NDMS members exist in a unique place in our federal government and our federal response to disaster. Although they serve in uniform and operate within a command structure that closely mimics that found both in the fire service and in our esteemed military, NDMS personnel are not technically reservists. NDMS began at the volunteer program functioning more like AmeriCorp, the Peace Corp or the American Red Cross than like a government agency. Over time however, the need to provide these intrepid rescuers with the basic protections of workers’ compensation, liability insurance and malpractice insurance spurred the federal government to make them “intermittent part-time employees.” At times of nationally declared disaster, NDMS personnel respond to deployment request within as little as two hours. NDMS personnel maintain equipment that they have paid for in deployment ready condition at all times, often carrying that equipment in their automobiles and even on vacation with them. Three months out of the year NDMS teams place themselves on call, notifying employers that in the event of a national disaster they may have to leave their workplace almost immediately. Yet unlike all other federal assets, in those times between disasters NDMS personnel receive a biweekly federal pay stub for zero dollars. They receive no benefits, no retirement, no reservist pay, none of the other benefits, discounts, or protections afforded those who serve in the United States Military, the National Guard, the Military Reserves, or as federal employees.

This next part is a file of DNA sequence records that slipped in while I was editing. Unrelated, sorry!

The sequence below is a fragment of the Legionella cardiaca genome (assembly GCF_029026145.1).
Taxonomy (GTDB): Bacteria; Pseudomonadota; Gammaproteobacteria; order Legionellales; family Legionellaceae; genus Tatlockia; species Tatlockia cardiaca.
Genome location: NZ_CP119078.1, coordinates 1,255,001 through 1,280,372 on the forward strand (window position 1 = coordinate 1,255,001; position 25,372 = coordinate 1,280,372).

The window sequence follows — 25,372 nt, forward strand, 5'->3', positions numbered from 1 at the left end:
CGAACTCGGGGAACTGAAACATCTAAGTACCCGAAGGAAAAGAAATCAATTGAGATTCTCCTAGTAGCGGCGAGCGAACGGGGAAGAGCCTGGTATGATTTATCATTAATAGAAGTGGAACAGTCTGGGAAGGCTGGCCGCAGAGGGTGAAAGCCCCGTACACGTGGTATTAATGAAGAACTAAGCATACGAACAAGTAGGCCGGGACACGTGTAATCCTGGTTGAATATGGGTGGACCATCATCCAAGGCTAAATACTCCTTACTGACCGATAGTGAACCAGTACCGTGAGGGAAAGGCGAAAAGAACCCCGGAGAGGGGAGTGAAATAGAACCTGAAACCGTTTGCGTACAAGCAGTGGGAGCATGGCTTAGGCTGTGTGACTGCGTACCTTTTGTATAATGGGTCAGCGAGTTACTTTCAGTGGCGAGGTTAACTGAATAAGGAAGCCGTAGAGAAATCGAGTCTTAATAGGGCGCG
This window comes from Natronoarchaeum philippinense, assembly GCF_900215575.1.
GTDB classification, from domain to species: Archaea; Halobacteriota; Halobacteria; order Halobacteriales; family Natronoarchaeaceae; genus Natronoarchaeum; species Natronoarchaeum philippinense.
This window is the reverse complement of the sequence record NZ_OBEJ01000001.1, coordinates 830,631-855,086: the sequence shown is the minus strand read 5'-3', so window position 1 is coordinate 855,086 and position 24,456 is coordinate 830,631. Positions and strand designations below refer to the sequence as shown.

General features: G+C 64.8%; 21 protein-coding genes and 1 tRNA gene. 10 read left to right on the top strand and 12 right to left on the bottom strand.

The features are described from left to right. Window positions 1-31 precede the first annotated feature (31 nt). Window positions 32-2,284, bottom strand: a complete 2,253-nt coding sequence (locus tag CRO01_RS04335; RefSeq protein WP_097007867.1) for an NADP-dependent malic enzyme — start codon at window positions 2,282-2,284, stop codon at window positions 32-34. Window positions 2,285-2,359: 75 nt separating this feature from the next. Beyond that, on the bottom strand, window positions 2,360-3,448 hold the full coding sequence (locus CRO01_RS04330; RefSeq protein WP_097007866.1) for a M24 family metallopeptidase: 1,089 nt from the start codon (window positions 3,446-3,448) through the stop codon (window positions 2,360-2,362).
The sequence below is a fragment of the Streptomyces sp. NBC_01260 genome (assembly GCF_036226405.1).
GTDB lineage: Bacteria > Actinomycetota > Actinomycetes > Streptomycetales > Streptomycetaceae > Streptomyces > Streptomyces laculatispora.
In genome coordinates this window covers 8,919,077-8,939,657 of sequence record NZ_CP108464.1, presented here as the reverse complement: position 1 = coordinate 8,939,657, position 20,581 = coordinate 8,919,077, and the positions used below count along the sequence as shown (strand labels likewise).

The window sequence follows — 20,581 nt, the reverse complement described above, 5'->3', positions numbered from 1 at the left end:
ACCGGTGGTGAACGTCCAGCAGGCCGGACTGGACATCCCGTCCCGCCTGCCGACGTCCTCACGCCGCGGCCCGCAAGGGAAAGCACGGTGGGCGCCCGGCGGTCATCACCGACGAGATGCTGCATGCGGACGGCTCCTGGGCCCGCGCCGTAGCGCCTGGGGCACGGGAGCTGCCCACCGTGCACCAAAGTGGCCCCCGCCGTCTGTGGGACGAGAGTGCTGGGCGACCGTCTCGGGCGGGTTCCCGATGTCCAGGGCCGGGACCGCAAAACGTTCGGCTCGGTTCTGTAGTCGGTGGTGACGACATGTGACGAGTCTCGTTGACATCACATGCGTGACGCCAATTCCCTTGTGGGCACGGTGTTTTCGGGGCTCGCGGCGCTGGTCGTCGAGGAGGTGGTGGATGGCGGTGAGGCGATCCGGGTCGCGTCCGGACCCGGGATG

While deployed NDMS personnel are protected from employer discrimination and retaliation for their service just as those in the National Guard or the Military Reserves are protected. During times of deployment, they are full-time federal employee but they receive pay that is seldom more than 25 percent of their usual civilian wage. For most NDMS members, each week of deployment takes 2-3 months of personal financial recovery. Informal surveys of NDMS teams responding to the hurricanes of 2004 (Charley, Frances, Ivan, Jeanne) and 2005 (Katrina, Rita and Wilma) found that most team members were still financially recovering as of this writing in 2007.